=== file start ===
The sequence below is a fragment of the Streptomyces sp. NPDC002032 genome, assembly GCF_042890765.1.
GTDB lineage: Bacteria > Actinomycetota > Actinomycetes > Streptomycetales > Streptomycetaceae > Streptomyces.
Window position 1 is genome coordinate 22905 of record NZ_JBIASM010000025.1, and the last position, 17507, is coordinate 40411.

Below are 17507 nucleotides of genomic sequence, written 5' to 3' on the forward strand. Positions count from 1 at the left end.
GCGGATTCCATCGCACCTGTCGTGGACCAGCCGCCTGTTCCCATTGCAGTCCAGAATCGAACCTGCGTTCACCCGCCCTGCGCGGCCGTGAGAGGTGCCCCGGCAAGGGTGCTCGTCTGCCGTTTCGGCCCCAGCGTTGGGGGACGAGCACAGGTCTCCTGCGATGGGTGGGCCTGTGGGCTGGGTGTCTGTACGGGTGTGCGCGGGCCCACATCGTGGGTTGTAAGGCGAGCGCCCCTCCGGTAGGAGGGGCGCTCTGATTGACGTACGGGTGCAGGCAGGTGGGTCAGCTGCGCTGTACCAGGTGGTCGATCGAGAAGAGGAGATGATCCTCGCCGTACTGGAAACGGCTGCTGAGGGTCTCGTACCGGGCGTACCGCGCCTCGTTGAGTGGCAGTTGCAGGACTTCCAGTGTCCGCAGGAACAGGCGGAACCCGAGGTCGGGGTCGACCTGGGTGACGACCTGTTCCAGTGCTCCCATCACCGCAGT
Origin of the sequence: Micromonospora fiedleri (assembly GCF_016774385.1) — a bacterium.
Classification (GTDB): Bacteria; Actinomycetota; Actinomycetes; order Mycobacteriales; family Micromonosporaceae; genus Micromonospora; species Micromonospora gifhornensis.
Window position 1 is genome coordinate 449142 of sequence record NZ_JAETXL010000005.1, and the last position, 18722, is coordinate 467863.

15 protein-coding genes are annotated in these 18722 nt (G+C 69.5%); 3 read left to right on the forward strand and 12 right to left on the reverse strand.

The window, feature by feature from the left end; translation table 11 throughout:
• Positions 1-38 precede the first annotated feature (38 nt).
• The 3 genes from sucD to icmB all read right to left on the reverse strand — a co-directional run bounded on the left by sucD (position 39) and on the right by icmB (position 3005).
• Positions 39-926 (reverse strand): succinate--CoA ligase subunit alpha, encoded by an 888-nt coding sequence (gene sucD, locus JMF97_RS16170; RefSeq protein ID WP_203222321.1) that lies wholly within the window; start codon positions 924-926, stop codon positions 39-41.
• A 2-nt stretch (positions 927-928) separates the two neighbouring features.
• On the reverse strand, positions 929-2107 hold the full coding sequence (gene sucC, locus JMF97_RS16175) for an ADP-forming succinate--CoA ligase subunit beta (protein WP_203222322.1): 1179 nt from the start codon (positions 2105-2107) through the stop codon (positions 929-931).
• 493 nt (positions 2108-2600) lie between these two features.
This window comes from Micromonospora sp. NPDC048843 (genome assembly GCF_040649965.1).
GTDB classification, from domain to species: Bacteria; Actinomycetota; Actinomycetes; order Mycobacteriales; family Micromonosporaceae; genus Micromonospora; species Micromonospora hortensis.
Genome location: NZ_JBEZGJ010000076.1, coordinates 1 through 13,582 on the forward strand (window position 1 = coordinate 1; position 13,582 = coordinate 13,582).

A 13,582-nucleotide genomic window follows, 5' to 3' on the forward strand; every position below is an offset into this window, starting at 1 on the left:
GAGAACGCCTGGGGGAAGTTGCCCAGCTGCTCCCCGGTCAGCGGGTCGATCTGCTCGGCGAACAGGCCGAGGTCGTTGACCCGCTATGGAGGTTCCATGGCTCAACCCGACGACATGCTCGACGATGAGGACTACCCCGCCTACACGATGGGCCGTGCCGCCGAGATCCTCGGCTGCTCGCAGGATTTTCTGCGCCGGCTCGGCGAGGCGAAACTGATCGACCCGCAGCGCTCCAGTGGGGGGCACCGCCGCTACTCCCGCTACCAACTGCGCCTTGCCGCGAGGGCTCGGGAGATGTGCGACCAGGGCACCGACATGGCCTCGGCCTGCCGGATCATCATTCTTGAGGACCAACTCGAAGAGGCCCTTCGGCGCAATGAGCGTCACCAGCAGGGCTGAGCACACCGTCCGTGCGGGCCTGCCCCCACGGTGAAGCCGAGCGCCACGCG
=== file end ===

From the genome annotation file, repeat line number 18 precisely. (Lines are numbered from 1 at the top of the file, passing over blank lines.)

GTDB classification, from domain to species: Bacteria; Actinomycetota; Actinomycetes; order Mycobacteriales; family Micromonosporaceae; genus Micromonospora; species Micromonospora hortensis.